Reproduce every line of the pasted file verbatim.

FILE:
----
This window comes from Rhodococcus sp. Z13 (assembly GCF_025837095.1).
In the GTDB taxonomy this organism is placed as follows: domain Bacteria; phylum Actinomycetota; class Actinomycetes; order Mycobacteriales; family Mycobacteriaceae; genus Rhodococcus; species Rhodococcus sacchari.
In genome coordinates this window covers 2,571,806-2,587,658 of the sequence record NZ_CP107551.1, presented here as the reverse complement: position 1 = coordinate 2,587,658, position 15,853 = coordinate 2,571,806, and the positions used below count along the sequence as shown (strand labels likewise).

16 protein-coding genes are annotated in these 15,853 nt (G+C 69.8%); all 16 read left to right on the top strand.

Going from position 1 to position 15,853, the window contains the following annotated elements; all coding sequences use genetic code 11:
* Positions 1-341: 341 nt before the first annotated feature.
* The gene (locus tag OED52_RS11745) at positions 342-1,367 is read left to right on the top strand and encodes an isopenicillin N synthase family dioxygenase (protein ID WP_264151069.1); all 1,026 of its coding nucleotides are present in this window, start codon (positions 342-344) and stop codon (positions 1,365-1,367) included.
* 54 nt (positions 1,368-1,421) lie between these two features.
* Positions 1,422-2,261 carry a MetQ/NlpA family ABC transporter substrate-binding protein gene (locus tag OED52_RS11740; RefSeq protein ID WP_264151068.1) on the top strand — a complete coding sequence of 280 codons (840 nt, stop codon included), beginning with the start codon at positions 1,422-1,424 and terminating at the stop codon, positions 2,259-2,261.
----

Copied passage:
This window comes from Rhodococcus sp. Z13 (assembly GCF_025837095.1).
In the GTDB taxonomy this organism is placed as follows: domain Bacteria; phylum Actinomycetota; class Actinomycetes; order Mycobacteriales; family Mycobacteriaceae; genus Rhodococcus; species Rhodococcus sacchari.
In genome coordinates this window covers 2,571,806-2,587,658 of the sequence record NZ_CP107551.1, presented here as the reverse complement: position 1 = coordinate 2,587,658, position 15,853 = coordinate 2,571,806, and the positions used below count along the sequence as shown (strand labels likewise).

16 protein-coding genes are annotated in these 15,853 nt (G+C 69.8%); all 16 read left to right on the top strand.

Going from position 1 to position 15,853, the window contains the following annotated elements; all coding sequences use genetic code 11:
* Positions 1-341: 341 nt before the first annotated feature.
* The gene (locus tag OED52_RS11745) at positions 342-1,367 is read left to right on the top strand and encodes an isopenicillin N synthase family dioxygenase (protein ID WP_264151069.1); all 1,026 of its coding nucleotides are present in this window, start codon (positions 342-344) and stop codon (positions 1,365-1,367) included.
* 54 nt (positions 1,368-1,421) lie between these two features.
* Positions 1,422-2,261 carry a MetQ/NlpA family ABC transporter substrate-binding protein gene (locus tag OED52_RS11740; RefSeq protein ID WP_264151068.1) on the top strand — a complete coding sequence of 280 codons (840 nt, stop codon included), beginning with the start codon at positions 1,422-1,424 and terminating at the stop codon, positions 2,259-2,261.